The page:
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Understanding small RNA-mediated transposon control at the level of chromatin in the animal germline

Periodic Reporting for period 4 - PIWI-Chrom (Understanding small RNA-mediated transposon control at the level of chromatin in the animal germline)

Reporting period: 2021-01-01 to 2022-06-30

Eukaryotic genomes are littered with various classes of transposons, selfish genetic elements that multiply in the host genome. Due to the mutagenic nature of transposons, host organisms have evolved sophisticated transposon defense systems. In the animal germline, a small RNA-based silencing system, the PIWI-interacting RNA (piRNA) pathway silences all classes of transposable elements. With the ERC project PIWI-Chrom, we studied the intersection between the piRNA pathway and chromatin. We focused our research on the fruitfly Drosophila melanogaster, which is at the forefront of mechanistic piRNA pathway studies. PIWI-Chrom allowed us to answer two fundamental questions:

1. How do nuclear Argonaute proteins, once targeted via small RNAs complementarity to a transposon transcript, orchestrate local heterochromatin formation?
2. How do cells re-interpret heterochromatin at selected loci, where transposon sequence information is stored, in order to transcribe the precursor transcripts for piRNA biogenesis.

The co-evolution between eukaryotic genomes and selfish genetic elements such as transposons is one of the oldest genetic conflicts. It is central not only for species survival, but also for evolution: transposons contribute to genetic and genomic innovation at multiple levels thanks to their rapid diversification and mobility. It also becomes increasingly clear that transposons have major impact on human biology and disease. Uncontrolled transposon activity in the germline leads to sterility, and transposition events can lead to several human disease phenotypes. A deep conceptual and mechanistic understanding of transposon control is therefore of central importance. Despite the fact that genome defense systems in eukaryotes vary widely, recent years have uncovered striking similarities in the molecular mechanisms that are being exploited over and over again. This is why studying genome defense pathways in highly established and powerful model systems such as the fruit fly has been and will continue to be key.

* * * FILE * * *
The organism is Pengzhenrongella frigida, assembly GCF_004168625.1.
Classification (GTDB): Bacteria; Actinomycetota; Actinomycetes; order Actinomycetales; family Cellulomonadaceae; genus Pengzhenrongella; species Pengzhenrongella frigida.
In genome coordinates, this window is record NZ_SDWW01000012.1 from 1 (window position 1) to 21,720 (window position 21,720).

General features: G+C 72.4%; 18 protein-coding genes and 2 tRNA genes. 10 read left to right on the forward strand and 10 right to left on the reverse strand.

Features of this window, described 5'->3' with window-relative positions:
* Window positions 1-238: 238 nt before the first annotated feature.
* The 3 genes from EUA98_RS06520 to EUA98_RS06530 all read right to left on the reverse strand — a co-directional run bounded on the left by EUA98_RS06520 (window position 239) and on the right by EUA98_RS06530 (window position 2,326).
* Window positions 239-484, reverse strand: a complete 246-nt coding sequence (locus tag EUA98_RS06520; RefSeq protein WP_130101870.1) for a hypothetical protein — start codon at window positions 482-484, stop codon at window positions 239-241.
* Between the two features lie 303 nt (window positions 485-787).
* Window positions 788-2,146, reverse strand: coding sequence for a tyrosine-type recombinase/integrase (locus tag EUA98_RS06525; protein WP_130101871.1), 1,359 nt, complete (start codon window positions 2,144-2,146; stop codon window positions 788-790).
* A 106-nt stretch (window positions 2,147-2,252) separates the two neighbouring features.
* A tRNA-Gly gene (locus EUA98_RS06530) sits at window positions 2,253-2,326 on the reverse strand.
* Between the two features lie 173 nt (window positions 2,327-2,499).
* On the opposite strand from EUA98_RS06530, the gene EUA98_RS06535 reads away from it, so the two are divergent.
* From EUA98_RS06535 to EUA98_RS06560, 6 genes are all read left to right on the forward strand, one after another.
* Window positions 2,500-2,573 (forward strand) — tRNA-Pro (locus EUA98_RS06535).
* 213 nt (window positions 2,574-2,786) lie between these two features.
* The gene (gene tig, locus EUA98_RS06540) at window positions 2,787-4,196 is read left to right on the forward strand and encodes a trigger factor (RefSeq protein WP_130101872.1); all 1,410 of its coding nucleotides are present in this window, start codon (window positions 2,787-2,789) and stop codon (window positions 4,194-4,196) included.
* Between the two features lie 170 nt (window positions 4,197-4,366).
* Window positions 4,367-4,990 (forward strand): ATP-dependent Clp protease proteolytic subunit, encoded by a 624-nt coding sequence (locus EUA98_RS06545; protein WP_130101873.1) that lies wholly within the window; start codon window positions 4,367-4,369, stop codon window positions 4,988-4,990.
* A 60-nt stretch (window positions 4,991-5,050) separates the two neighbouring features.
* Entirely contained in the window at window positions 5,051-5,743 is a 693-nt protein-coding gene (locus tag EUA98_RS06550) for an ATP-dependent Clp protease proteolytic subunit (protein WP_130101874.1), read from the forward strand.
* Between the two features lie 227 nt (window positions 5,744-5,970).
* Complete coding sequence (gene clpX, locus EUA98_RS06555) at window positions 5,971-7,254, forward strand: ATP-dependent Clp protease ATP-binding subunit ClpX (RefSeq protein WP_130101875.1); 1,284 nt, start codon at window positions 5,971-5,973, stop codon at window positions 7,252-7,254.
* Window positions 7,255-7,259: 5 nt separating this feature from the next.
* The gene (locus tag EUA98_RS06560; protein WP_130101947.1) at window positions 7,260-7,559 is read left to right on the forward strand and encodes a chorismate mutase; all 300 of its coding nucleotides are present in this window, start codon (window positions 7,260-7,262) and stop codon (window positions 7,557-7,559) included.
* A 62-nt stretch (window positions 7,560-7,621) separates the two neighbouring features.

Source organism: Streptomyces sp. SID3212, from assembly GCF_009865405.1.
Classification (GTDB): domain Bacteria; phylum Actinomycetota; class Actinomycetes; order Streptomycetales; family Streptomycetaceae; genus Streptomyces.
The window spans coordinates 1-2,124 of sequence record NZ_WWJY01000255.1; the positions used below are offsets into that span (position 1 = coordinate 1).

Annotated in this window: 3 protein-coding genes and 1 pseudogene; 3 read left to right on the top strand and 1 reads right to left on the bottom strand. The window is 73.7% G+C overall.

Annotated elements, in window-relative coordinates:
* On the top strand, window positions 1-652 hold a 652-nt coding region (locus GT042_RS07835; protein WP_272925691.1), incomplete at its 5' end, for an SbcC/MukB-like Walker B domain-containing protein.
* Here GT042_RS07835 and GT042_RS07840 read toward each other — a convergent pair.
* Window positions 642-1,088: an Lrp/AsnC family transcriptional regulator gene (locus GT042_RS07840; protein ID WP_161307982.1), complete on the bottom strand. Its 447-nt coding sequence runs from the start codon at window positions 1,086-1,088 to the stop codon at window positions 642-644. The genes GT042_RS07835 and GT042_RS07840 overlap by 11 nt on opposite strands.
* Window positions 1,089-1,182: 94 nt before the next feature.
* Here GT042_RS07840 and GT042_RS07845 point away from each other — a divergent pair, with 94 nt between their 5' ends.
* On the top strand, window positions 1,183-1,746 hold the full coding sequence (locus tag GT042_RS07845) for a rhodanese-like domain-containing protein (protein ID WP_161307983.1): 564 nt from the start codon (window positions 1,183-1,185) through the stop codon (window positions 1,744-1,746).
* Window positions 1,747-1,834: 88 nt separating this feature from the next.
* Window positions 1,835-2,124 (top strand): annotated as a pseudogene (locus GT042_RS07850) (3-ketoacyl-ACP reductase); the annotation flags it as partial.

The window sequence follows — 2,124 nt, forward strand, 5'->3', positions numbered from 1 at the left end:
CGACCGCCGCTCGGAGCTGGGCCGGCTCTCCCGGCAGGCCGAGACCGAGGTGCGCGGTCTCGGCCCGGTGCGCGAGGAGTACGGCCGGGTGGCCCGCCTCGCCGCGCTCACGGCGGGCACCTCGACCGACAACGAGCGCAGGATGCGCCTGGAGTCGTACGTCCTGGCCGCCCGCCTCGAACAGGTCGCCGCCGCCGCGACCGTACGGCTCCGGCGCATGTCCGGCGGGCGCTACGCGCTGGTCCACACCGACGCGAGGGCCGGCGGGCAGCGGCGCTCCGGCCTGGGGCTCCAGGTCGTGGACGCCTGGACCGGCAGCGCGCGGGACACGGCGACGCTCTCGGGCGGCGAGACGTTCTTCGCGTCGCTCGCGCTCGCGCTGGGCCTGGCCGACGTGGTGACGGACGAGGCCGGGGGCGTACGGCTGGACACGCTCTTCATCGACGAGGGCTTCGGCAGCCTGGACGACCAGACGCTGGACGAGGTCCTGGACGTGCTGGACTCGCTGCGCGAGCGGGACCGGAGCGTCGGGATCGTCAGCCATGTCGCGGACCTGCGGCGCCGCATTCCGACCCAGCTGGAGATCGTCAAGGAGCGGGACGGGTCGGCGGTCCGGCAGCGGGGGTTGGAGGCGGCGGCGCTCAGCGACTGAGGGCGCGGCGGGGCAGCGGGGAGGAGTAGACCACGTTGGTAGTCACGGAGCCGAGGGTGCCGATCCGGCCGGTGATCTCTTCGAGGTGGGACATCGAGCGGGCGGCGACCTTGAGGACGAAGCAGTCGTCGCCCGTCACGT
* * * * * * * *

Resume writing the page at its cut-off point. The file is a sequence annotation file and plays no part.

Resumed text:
Within Aim 1 (piRNA-guided heterochromatin formation), we first established powerful methodologies and assay systems to dissect, at the genetic and molecular level, the heterochromatin formation process downstream of nuclear Piwi. This was key to identify the protein complex SFiNX that acts downstream of Piwi. We could show that SFiNX consists of the orphan protein Panoramix, the nuclear mRNA export variant Nxf2-Nxt1, and the homo-dimerization factor Ctp. We systematically characterized SFiNX at the structural, molecular, and functional level, which allowed us to attribute the core silencing function within SFiNX to Panoramix. Multivalent interactions, enabled by SFiNX dimerization are essential for SFiNX function at the level of the nascent target RNA, but is not required for SFiNX-mediated repression when recruited directly to the DNA of the target locus. This allowed us to identify the unstructured N-terminal half of Panoramix (IDR) as the central silencing domain. A small LxxLL containing peptide within the Panoramix IDR was shown to mediate the interaction between SFiNX and the large Zinc finger protein Small Ovaries (Sov), a central component of the cellular heterochromatin machinery. Through genetic, biochemical, and structural approaches we showed that the Panoramix–Sov interaction is coordinated in addition through Panoramix SUMOylation and Sumo interacting motifs in Sov. All in all, our work pioneered the mechanistic understanding of small RNA-guided heterochromatin formation in animals and uncovered several conceptual parallels to the recently identified HUSH complex in mammals.

Within Aim 2, we discovered (A) the molecular machinery that underlies heterochromatin transcription at piRNA source loci, (B) the machinery that exports piRNA precursors to the cytoplasmic piRNA biogenesis sites, and (C) the principle of piRNA cluster definition on chromatin. In all three projects, we combined fly genetics with in vivo studies, cell-biology, molecular biology, and biochemistry to reveal the conceptual logic and the mechanistic principles underlying heterochromatic piRNA clusters. Our work provides major examples of how gene/protein functions can be altered through duplication and subsequent adaptation processes. Within part C, we discovered the first known example of HP1 protein guidance to chromatin via a protein that binds the chromodomain of an HP1 family protein. Finally, we succeeded in establishing the first stable cell line derived from ovarian germline stem cells. This major achievement (publication in preparation) will enable us and the field to study the complete piRNA pathway with new and powerful experimental approaches.

The results from our work have been disseminated in the form of several major primary publications, a methods publication, as well as conference presentations and invited seminars by me or students/postdocs in my group.
All proposed Aims and Milestones for PIWI-Chrom were fully reached, and even surpassed. In both project areas, we established not only the biological insight and the molecular concepts, but also critical experimental tools and resources as strong foundation for future work.
Summary Cartoon for PIWI-Chrom